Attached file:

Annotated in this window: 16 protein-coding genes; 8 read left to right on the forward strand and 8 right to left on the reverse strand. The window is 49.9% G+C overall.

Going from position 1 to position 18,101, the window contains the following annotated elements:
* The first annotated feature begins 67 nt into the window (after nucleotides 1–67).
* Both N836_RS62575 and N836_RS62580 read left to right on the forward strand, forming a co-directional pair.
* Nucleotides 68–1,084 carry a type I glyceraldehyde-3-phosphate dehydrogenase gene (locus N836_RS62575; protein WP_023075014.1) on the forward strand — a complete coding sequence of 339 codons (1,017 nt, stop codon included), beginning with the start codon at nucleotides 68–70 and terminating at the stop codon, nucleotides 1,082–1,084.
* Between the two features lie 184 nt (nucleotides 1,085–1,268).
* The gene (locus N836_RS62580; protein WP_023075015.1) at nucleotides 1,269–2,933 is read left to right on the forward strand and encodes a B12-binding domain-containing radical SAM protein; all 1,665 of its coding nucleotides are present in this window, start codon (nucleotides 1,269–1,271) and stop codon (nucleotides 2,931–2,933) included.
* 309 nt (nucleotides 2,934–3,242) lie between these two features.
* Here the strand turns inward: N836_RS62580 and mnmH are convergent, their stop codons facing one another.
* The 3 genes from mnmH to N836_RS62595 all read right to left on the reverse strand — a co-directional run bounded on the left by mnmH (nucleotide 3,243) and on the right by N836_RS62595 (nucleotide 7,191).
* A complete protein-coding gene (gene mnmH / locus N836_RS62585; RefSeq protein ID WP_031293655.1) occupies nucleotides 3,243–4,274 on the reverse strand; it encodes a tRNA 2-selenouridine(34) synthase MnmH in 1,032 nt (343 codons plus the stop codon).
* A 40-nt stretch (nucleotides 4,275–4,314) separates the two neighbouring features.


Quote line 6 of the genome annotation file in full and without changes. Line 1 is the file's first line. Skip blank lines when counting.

* Between the two features lie 184 nt (nucleotides 1,085–1,268).